Neither neither passive nor guaranteed, motor mimicry is a complex process, and the stakes are high. If motor mimicry is successful, I open possibilities for what researchers call emotional contagion – a sharing of emotional states which finds expression in mutual understanding, empathy, collaboration, creative problem solving, mating and more (Basso 2021).
However, every step of the process offers opportunities for missing the movement. I don’t see it. I don’t relate to it as like me or relevant to me. I can’t anticipate a benefit. This ability – so vital to human society – is precarious and easily derailed. A decreased inability to mimic another’s movements has been implicated in a range of social and psychological disorders, from autism to depression (Kampfe & Kanske, 2023; Basso, 2021).
Dance as Resource
Dancing, for most of human history and into the present, is and remains a medium for exercising our inbuilt capacity for mimicking the movement of others. Recent studies confirm that ongoing practice in dance strengthens our capacity to notice, remember, recreate, and repeat patterns of movement that facilitate personal well-being and social cooperation (Basso, 2021).
When we dance, we practice paying attention to patterns of movement – those of other people as well as our own. We get better at recognizing certain patterns and combinations associated with a given culture or technique.
In watching and recreating movement patterns, we develop an enhanced sensory awareness of our own selves. What we see inspires us, challenges us, to dig deeper in ourselves in order to match it. As our physical capacity grows, so does the range of patterns we are able to perceive and the emotions we are able to share and express.
In these ways, when we dance we develop our innate, intrinsically rewarding ability to perceive, recreate, and repeat the movement of others. We enhance our ability to understand and share emotional and mental states (Gujing et al, 2019; McGarry & Russo, 2011). We change our brains (Basso, 2021)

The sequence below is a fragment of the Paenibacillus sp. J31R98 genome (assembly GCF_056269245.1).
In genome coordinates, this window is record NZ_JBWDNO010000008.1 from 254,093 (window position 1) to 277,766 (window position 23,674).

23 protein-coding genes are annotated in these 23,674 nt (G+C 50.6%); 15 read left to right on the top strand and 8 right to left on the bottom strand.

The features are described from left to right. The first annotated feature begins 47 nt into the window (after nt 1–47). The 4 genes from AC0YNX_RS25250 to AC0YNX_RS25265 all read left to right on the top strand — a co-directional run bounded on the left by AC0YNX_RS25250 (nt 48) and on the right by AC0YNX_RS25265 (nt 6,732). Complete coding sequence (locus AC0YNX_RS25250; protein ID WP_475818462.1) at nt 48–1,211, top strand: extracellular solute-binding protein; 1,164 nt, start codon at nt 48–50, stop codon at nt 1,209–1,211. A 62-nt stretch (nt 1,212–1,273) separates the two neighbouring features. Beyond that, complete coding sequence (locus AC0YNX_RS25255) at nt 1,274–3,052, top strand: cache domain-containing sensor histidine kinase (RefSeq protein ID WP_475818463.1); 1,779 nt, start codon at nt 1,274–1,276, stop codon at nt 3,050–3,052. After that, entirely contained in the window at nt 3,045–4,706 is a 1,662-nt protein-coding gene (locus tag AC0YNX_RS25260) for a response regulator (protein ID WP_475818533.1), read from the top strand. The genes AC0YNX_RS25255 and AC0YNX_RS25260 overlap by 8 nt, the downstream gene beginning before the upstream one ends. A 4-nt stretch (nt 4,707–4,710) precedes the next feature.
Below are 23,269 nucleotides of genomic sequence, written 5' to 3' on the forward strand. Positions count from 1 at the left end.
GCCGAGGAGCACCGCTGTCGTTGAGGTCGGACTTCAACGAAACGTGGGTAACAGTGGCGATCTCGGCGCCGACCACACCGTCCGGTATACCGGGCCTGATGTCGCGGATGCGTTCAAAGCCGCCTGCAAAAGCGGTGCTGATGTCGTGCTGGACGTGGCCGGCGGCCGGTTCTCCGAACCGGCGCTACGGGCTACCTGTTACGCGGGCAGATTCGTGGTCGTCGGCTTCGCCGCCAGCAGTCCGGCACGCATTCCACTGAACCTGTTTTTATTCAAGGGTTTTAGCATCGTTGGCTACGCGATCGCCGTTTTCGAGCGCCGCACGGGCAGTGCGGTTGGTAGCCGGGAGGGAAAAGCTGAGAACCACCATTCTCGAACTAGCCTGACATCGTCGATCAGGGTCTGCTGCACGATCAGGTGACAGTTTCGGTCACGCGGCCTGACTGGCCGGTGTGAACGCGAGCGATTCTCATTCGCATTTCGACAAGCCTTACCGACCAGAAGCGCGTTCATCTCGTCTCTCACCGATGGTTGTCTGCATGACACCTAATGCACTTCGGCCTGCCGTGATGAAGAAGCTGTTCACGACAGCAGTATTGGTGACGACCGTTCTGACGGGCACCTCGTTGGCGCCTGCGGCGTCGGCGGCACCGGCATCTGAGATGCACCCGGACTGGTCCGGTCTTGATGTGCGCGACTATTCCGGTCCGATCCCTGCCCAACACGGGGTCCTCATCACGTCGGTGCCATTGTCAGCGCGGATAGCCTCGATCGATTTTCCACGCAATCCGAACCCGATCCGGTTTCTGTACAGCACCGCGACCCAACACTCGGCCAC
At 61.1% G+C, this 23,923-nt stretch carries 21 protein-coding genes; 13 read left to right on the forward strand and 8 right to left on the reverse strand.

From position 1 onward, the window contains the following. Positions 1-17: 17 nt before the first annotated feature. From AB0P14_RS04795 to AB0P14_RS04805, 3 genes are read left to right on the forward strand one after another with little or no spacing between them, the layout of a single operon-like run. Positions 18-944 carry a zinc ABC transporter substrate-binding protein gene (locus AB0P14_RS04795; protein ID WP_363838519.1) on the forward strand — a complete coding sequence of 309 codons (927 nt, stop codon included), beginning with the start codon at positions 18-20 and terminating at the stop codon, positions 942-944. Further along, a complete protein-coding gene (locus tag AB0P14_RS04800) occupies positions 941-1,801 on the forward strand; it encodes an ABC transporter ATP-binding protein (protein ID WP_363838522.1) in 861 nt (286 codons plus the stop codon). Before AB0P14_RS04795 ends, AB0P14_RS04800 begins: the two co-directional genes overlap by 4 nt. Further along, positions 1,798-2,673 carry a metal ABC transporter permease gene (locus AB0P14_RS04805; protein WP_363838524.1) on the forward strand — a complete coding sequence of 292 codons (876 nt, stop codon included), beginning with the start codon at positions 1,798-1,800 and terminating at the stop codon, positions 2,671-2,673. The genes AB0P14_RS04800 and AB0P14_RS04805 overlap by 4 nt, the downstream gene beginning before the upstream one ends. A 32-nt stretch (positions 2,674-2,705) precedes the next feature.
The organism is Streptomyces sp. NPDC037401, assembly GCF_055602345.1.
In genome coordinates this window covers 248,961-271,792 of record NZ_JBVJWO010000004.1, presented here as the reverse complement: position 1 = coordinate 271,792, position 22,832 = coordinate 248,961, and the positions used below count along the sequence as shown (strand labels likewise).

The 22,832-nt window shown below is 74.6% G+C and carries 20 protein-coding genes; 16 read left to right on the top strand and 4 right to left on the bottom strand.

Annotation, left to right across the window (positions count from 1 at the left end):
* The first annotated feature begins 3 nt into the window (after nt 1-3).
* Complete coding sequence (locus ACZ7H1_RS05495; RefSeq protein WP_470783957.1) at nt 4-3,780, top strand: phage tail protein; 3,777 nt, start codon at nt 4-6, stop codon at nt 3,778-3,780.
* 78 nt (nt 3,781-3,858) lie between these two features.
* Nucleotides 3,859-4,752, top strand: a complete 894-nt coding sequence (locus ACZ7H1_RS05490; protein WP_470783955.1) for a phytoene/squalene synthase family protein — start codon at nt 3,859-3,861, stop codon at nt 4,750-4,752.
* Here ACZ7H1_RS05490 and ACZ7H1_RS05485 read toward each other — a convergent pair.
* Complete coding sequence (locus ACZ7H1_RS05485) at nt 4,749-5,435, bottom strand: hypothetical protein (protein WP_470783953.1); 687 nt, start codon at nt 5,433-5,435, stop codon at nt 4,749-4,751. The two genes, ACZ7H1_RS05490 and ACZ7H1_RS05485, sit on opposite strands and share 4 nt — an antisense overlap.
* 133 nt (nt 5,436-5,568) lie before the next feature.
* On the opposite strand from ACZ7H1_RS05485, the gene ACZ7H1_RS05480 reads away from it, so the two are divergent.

Watch other people move, and as you do, listen to the whispers in yourself. Move as what you see. Discover what you can do. Bond with who you know. And dance.
Basso, Julia C., Medha K. Satyal, Rachel Rugh. Dance on the Brain: Enhancing Intra- and Inter-Brain Synchrony, Front. Hum. Neurosci., 07 January 2021, Sec. Cognitive Neuroscience, Volume 14 – 2020, https://doi.org/10.3389/fnhum.2020.584312
Kampfe, Maike Salazar, Phillip Kanske, Mimicry and Affective Disorders. Front. Psychiatry, 25 January 2023, Sec. Social Neuroscience, Volume 13, 2022, https://doi.org/10.3389/fpsyt.2022.1105503
Gujing, L., Hui, H., Xin, L., Lirong, Z., Yutong, Y., Guofeng, Y., et al. Increased insular connectivity and enhanced empathic ability associated with dance/music training, Neural Plast. 2019: 9693109, https://doi.org/10.1155/2019/9693109
McGarry, L. M., and Russo, F. A. Mirroring in dance/movement therapy: potential mechanisms behind empathy enhancement, Arts Psychother, 2011, 38, 178–184, https://doi.org/10.1016/j.aip.2011.04.005
Meltzoff AN, Moore MK. Explaining Facial Imitation: A Theoretical Model. Early Dev Parent, 1997 Sep; 6(3-4):179-192, https://pubmed.ncbi.nlm.nih.gov/24634574/
Prochazkova Eliska, Mariska E. Kret. Connecting minds and sharing emotions through mimicry: A neurocognitive model of emotional contagion, Neuroscience & Biobehavioral Reviews, Volume 80, 2017, Pages 99-114, ISSN 0149-7634, https://doi.org/10.1016/j.neubiorev.2017.05.013
Also published on Psychology Today: https://www.psychologytoday.com/us/blog/what-a-body-knows/202303/why-do-i-feel-an-urge-to-mimic-your-movement